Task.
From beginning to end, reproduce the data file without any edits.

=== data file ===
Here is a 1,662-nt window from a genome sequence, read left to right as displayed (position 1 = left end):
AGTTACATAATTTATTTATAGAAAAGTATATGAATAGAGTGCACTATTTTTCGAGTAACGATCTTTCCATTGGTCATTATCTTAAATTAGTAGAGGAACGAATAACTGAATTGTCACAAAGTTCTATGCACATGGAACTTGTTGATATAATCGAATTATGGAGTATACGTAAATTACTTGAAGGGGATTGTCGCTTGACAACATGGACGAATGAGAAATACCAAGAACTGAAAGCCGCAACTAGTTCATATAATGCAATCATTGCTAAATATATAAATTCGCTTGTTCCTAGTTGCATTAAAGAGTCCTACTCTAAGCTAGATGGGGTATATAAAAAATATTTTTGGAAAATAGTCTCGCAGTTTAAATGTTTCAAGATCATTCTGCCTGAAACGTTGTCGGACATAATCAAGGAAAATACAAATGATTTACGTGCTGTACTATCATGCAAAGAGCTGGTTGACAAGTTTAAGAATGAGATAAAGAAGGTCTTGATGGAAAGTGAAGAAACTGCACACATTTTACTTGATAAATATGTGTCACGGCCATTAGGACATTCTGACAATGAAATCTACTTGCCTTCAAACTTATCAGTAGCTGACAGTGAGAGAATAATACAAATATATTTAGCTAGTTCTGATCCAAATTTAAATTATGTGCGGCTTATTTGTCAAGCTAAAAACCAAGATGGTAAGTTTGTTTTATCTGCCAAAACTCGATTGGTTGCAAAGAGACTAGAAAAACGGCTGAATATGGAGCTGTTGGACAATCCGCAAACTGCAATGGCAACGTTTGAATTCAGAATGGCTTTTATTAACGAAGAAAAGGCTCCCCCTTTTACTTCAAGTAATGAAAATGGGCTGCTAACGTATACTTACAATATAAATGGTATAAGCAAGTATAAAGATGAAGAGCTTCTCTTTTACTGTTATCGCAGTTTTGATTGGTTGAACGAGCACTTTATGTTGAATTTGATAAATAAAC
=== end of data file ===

Here is a 1,662-nt window from a genome sequence, read left to right as displayed (position 1 = left end):
AGTTACATAATTTATTTATAGAAAAGTATATGAATAGAGTGCACTATTTTTCGAGTAACGATCTTTCCATTGGTCATTATCTTAAATTAGTAGAGGAACGAATAACTGAATTGTCACAAAGTTCTATGCACATGGAACTTGTTGATATAATCGAATTATGGAGTATACGTAAATTACTTGAAGGGGATTGTCGCTTGACAACATGGACGAATGAGAAATACCAAGAACTGAAAGCCGCAACTAGTTCATATAATGCAATCATTGCTAAATATATAAATTCGCTTGTTCCTAGTTGCATTAAAGAGTCCTACTCTAAGCTAGATGGGGTATATAAAAAATATTTTTGGAAAATAGTCTCGCAGTTTAAATGTTTCAAGATCATTCTGCCTGAAACGTTGTCGGACATAATCAAGGAAAATACAAATGATTTACGTGCTGTACTATCATGCAAAGAGCTGGTTGACAAGTTTAAGAATGAGATAAAGAAGGTCTTGATGGAAAGTGAAGAAACTGCACACATTTTACTTGATAAATATGTGTCACGGCCATTAGGACATTCTGACAATGAAATCTACTTGCCTTCAAACTTATCAGTAGCTGACAGTGAGAGAATAATACAAATATATTTAGCTAGTTCTGATCCAAATTTAAATTATGTGCGGCTTATTTGTCAAGCTAAAAACCAAGATGGTAAGTTTGTTTTATCTGCCAAAACTCGATTGGTTGCAAAGAGACTAGAAAAACGGCTGAATATGGAGCTGTTGGACAATCCGCAAACTGCAATGGCAACGTTTGAATTCAGAATGGCTTTTATTAACGAAGAAAAGGCTCCCCCTTTTACTTCAAGTAATGAAAATGGGCTGCTAACGTATACTTACAATATAAATGGTATAAGCAAGTATAAAGATGAAGAGCTTCTCTTTTACTGTTATCGCAGTTTTGATTGGTTGAACGAGCACTTTATGTTGAATTTGATAAATAAAC